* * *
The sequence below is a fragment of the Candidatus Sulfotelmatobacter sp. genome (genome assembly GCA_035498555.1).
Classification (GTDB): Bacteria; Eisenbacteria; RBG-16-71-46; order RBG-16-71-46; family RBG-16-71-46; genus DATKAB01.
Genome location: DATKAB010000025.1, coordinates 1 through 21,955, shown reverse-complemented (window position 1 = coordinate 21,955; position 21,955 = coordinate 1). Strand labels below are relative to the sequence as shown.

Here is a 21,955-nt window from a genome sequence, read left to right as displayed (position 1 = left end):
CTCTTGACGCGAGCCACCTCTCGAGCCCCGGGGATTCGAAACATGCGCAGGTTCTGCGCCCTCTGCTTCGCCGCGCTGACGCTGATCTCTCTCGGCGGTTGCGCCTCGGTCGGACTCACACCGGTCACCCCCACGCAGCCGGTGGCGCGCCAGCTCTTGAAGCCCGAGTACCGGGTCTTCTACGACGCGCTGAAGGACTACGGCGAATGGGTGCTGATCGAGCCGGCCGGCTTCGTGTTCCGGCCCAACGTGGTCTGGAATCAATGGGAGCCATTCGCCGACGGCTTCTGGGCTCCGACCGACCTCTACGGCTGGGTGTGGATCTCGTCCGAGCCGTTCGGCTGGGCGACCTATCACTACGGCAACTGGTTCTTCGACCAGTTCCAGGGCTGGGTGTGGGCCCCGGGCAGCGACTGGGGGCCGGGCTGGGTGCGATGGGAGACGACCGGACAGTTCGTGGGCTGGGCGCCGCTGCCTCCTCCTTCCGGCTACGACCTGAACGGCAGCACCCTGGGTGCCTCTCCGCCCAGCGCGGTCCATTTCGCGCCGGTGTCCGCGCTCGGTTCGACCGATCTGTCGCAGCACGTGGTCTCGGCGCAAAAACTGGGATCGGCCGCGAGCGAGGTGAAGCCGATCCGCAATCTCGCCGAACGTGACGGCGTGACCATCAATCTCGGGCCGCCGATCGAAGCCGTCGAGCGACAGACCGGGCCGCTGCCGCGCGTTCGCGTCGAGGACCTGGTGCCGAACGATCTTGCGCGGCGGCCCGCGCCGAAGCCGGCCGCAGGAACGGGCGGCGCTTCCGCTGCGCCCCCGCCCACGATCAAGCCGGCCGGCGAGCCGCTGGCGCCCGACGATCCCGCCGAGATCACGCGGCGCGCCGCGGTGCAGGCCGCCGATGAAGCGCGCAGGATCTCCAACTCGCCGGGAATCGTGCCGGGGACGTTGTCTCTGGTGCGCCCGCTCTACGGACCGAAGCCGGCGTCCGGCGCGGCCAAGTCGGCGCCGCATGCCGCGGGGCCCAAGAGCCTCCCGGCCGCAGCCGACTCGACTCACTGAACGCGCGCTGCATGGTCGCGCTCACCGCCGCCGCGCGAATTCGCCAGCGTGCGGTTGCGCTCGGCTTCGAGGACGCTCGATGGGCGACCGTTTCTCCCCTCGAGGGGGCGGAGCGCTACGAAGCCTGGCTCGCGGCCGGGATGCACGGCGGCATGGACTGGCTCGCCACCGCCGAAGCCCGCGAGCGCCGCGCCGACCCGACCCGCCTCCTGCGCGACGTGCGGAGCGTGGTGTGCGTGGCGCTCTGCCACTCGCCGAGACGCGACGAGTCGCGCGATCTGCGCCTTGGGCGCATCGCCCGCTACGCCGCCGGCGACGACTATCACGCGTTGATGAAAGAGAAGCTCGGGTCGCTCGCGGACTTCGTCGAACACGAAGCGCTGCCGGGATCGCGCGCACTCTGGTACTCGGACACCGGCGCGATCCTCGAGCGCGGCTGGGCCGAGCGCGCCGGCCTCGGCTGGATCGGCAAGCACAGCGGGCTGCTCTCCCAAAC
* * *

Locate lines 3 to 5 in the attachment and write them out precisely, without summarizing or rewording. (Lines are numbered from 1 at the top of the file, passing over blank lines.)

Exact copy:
Genome location: DATKAB010000025.1, coordinates 1 through 21,955, shown reverse-complemented (window position 1 = coordinate 21,955; position 21,955 = coordinate 1). Strand labels below are relative to the sequence as shown.

Here is a 21,955-nt window from a genome sequence, read left to right as displayed (position 1 = left end):
CTCTTGACGCGAGCCACCTCTCGAGCCCCGGGGATTCGAAACATGCGCAGGTTCTGCGCCCTCTGCTTCGCCGCGCTGACGCTGATCTCTCTCGGCGGTTGCGCCTCGGTCGGACTCACACCGGTCACCCCCACGCAGCCGGTGGCGCGCCAGCTCTTGAAGCCCGAGTACCGGGTCTTCTACGACGCGCTGAAGGACTACGGCGAATGGGTGCTGATCGAGCCGGCCGGCTTCGTGTTCCGGCCCAACGTGGTCTGGAATCAATGGGAGCCATTCGCCGACGGCTTCTGGGCTCCGACCGACCTCTACGGCTGGGTGTGGATCTCGTCCGAGCCGTTCGGCTGGGCGACCTATCACTACGGCAACTGGTTCTTCGACCAGTTCCAGGGCTGGGTGTGGGCCCCGGGCAGCGACTGGGGGCCGGGCTGGGTGCGATGGGAGACGACCGGACAGTTCGTGGGCTGGGCGCCGCTGCCTCCTCCTTCCGGCTACGACCTGAACGGCAGCACCCTGGGTGCCTCTCCGCCCAGCGCGGTCCATTTCGCGCCGGTGTCCGCGCTCGGTTCGACCGATCTGTCGCAGCACGTGGTCTCGGCGCAAAAACTGGGATCGGCCGCGAGCGAGGTGAAGCCGATCCGCAATCTCGCCGAACGTGACGGCGTGACCATCAATCTCGGGCCGCCGATCGAAGCCGTCGAGCGACAGACCGGGCCGCTGCCGCGCGTTCGCGTCGAGGACCTGGTGCCGAACGATCTTGCGCGGCGGCCCGCGCCGAAGCCGGCCGCAGGAACGGGCGGCGCTTCCGCTGCGCCCCCGCCCACGATCAAGCCGGCCGGCGAGCCGCTGGCGCCCGACGATCCCGCCGAGATCACGCGGCGCGCCGCGGTGCAGGCCGCCGATGAAGCGCGCAGGATCTCCAACTCGCCGGGAATCGTGCCGGGGACGTTGTCTCTGGTGCGCCCGCTCTACGGACCGAAGCCGGCGTCCGGCGCGGCCAAGTCGGCGCCGCATGCCGCGGGGCCCAAGAGCCTCCCGGCCGCAGCCGACTCGACTCACTGAACGCGCGCTGCATGGTCGCGCTCACCGCCGCCGCGCGAATTCGCCAGCGTGCGGTTGCGCTCGGCTTCGAGGACGCTCGATGGGCGACCGTTTCTCCCCTCGAGGGGGCGGAGCGCTACGAAGCCTGGCTCGCGGCCGGGATGCACGGCGGCATGGACTGGCTCGCCACCGCCGAAGCCCGCGAGCGCCGCGCCGACCCGACCCGCCTCCTGCGCGACGTGCGGAGCGTGGTGTGCGTGGCGCTCTGCCACTCGCCGAGACGCGACGAGTCGCGCGATCTGCGCCTTGGGCGCATCGCCCGCTACGCCGCCGGCGACGACTATCACGCGTTGATGAAAGAGAAGCTCGGGTCGCTCGCGGACTTCGTCGAACACGAAGCGCTGCCGGGATCGCGCGCACTCTGGTACTCGGACACCGGCGCGATCCTCGAGCGCGGCTGGGCCGAGCGCGCCGGCCTCGGCTGGATCGGCAAGCACAGCGGGCTGCTCTCCCAAAC